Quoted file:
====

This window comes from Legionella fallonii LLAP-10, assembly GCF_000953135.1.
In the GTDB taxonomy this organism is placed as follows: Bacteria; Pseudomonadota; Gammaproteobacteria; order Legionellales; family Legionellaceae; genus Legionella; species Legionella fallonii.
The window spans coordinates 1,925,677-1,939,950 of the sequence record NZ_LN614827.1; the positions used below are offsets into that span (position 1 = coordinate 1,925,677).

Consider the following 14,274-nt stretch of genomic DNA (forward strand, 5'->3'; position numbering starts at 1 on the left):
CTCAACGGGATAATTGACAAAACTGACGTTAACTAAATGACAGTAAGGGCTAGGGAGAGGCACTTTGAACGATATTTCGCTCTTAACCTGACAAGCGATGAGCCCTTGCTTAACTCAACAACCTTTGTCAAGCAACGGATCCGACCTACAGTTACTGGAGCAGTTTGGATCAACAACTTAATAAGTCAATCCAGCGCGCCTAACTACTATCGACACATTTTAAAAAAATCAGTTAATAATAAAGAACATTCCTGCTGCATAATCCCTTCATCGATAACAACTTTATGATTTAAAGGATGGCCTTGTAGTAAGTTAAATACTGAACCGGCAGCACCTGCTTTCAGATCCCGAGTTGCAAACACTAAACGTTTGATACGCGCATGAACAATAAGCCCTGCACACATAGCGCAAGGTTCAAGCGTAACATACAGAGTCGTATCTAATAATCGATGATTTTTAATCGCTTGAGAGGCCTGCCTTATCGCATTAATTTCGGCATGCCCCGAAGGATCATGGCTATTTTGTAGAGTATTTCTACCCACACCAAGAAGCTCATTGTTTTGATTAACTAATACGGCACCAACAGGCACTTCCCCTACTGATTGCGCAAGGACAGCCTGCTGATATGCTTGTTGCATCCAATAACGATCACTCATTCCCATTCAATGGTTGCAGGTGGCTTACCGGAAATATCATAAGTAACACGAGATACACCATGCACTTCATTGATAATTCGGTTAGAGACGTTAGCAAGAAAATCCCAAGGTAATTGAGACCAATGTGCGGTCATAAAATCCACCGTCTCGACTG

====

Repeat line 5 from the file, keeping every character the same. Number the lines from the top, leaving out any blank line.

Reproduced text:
CTCAACGGGATAATTGACAAAACTGACGTTAACTAAATGACAGTAAGGGCTAGGGAGAGGCACTTTGAACGATATTTCGCTCTTAACCTGACAAGCGATGAGCCCTTGCTTAACTCAACAACCTTTGTCAAGCAACGGATCCGACCTACAGTTACTGGAGCAGTTTGGATCAACAACTTAATAAGTCAATCCAGCGCGCCTAACTACTATCGACACATTTTAAAAAAATCAGTTAATAATAAAGAACATTCCTGCTGCATAATCCCTTCATCGATAACAACTTTATGATTTAAAGGATGGCCTTGTAGTAAGTTAAATACTGAACCGGCAGCACCTGCTTTCAGATCCCGAGTTGCAAACACTAAACGTTTGATACGCGCATGAACAATAAGCCCTGCACACATAGCGCAAGGTTCAAGCGTAACATACAGAGTCGTATCTAATAATCGATGATTTTTAATCGCTTGAGAGGCCTGCCTTATCGCATTAATTTCGGCATGCCCCGAAGGATCATGGCTATTTTGTAGAGTATTTCTACCCACACCAAGAAGCTCATTGTTTTGATTAACTAATACGGCACCAACAGGCACTTCCCCTACTGATTGCGCAAGGACAGCCTGCTGATATGCTTGTTGCATCCAATAACGATCACTCATTCCCATTCAATGGTTGCAGGTGGCTTACCGGAAATATCATAAGTAACACGAGATACACCATGCACTTCATTGATAATTCGGTTAGAGACGTTAGCAAGAAAATCCCAAGGTAATTGAGACCAATGTGCGGTCATAAAATCCACCGTCTCGACTG